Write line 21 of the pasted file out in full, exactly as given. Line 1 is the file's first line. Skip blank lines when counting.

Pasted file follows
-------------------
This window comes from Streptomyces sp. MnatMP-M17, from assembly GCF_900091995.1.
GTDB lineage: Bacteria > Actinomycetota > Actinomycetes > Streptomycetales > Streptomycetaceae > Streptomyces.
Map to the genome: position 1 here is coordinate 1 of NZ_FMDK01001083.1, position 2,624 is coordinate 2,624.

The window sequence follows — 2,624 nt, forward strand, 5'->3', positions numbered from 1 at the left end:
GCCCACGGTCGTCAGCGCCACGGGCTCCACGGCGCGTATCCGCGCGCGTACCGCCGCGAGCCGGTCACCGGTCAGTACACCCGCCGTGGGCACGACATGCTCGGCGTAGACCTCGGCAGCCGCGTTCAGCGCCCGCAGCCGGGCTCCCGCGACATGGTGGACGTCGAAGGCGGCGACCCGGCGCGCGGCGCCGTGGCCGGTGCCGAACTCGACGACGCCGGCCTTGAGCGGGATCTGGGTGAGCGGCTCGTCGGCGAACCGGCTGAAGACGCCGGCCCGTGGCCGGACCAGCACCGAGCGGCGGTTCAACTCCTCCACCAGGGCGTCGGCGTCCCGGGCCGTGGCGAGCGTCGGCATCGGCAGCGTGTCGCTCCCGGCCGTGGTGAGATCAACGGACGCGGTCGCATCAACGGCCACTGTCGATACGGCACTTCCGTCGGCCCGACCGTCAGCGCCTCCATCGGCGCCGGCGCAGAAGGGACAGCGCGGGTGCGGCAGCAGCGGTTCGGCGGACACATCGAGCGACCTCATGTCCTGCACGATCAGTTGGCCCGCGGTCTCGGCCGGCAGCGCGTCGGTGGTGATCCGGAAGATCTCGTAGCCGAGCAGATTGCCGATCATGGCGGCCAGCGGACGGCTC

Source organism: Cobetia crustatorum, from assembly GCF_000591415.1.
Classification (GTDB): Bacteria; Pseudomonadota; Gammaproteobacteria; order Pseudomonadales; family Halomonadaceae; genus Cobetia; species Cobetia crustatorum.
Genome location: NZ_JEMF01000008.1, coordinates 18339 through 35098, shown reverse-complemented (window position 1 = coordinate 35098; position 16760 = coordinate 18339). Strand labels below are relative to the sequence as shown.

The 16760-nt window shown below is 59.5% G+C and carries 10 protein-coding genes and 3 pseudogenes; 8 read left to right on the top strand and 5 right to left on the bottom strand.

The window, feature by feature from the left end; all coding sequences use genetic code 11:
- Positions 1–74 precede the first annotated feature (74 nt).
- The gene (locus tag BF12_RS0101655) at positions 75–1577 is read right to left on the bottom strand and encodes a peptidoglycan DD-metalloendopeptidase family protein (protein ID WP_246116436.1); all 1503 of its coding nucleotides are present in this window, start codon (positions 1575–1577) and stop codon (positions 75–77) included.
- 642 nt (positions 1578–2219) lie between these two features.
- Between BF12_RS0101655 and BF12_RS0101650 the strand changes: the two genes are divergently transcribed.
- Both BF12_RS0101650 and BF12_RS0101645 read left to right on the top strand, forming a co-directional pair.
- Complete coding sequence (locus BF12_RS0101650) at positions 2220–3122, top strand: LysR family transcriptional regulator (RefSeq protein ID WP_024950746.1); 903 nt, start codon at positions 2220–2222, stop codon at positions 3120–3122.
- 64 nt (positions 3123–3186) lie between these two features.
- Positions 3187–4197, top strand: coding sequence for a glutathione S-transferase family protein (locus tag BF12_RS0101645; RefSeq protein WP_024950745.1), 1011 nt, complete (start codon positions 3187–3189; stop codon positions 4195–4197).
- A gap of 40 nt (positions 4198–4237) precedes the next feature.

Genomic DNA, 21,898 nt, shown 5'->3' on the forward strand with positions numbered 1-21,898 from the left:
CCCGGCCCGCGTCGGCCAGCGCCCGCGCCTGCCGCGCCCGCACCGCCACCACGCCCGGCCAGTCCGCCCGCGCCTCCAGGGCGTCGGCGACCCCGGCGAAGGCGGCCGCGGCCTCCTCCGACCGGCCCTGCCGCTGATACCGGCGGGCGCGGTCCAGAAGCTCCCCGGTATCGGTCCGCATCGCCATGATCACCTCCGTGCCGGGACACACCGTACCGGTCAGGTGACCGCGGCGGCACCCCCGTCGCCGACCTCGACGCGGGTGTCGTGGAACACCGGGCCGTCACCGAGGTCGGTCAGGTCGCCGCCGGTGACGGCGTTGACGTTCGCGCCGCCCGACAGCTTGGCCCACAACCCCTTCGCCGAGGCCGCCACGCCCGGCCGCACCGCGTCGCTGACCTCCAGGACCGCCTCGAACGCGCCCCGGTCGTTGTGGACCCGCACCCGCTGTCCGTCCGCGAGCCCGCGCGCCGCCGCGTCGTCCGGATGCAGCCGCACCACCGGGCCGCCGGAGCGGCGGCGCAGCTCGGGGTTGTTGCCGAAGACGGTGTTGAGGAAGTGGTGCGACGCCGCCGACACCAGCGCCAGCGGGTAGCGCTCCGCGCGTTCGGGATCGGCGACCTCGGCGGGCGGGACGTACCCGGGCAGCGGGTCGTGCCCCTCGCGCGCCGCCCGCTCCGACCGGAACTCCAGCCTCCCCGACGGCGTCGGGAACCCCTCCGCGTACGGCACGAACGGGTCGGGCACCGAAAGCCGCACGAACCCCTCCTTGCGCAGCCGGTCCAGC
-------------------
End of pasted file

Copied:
CCCGGCCCGCGTCGGCCAGCGCCCGCGCCTGCCGCGCCCGCACCGCCACCACGCCCGGCCAGTCCGCCCGCGCCTCCAGGGCGTCGGCGACCCCGGCGAAGGCGGCCGCGGCCTCCTCCGACCGGCCCTGCCGCTGATACCGGCGGGCGCGGTCCAGAAGCTCCCCGGTATCGGTCCGCATCGCCATGATCACCTCCGTGCCGGGACACACCGTACCGGTCAGGTGACCGCGGCGGCACCCCCGTCGCCGACCTCGACGCGGGTGTCGTGGAACACCGGGCCGTCACCGAGGTCGGTCAGGTCGCCGCCGGTGACGGCGTTGACGTTCGCGCCGCCCGACAGCTTGGCCCACAACCCCTTCGCCGAGGCCGCCACGCCCGGCCGCACCGCGTCGCTGACCTCCAGGACCGCCTCGAACGCGCCCCGGTCGTTGTGGACCCGCACCCGCTGTCCGTCCGCGAGCCCGCGCGCCGCCGCGTCGTCCGGATGCAGCCGCACCACCGGGCCGCCGGAGCGGCGGCGCAGCTCGGGGTTGTTGCCGAAGACGGTGTTGAGGAAGTGGTGCGACGCCGCCGACACCAGCGCCAGCGGGTAGCGCTCCGCGCGTTCGGGATCGGCGACCTCGGCGGGCGGGACGTACCCGGGCAGCGGGTCGTGCCCCTCGCGCGCCGCCCGCTCCGACCGGAACTCCAGCCTCCCCGACGGCGTCGGGAACCCCTCCGCGTACGGCACGAACGGGTCGGGCACCGAAAGCCGCACGAACCCCTCCTTGCGCAGCCGGTCCAGC